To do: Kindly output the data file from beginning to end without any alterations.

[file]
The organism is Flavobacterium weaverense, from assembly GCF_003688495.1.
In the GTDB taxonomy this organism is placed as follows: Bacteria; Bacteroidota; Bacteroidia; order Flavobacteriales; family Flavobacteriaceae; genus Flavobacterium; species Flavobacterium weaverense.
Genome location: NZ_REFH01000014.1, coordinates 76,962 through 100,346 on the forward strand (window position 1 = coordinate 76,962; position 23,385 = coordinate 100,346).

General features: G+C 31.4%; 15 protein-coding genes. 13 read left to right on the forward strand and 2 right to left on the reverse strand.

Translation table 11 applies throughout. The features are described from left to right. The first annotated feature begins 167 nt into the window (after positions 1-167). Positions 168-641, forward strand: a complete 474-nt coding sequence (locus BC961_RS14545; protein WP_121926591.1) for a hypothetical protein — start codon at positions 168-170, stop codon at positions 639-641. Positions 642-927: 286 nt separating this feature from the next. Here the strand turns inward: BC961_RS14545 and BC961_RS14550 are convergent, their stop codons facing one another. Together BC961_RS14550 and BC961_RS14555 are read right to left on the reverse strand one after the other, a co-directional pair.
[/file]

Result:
The organism is Flavobacterium weaverense, from assembly GCF_003688495.1.
In the GTDB taxonomy this organism is placed as follows: Bacteria; Bacteroidota; Bacteroidia; order Flavobacteriales; family Flavobacteriaceae; genus Flavobacterium; species Flavobacterium weaverense.
Genome location: NZ_REFH01000014.1, coordinates 76,962 through 100,346 on the forward strand (window position 1 = coordinate 76,962; position 23,385 = coordinate 100,346).

General features: G+C 31.4%; 15 protein-coding genes. 13 read left to right on the forward strand and 2 right to left on the reverse strand.

Translation table 11 applies throughout. The features are described from left to right. The first annotated feature begins 167 nt into the window (after positions 1-167). Positions 168-641, forward strand: a complete 474-nt coding sequence (locus BC961_RS14545; protein WP_121926591.1) for a hypothetical protein — start codon at positions 168-170, stop codon at positions 639-641. Positions 642-927: 286 nt separating this feature from the next. Here the strand turns inward: BC961_RS14545 and BC961_RS14550 are convergent, their stop codons facing one another. Together BC961_RS14550 and BC961_RS14555 are read right to left on the reverse strand one after the other, a co-directional pair.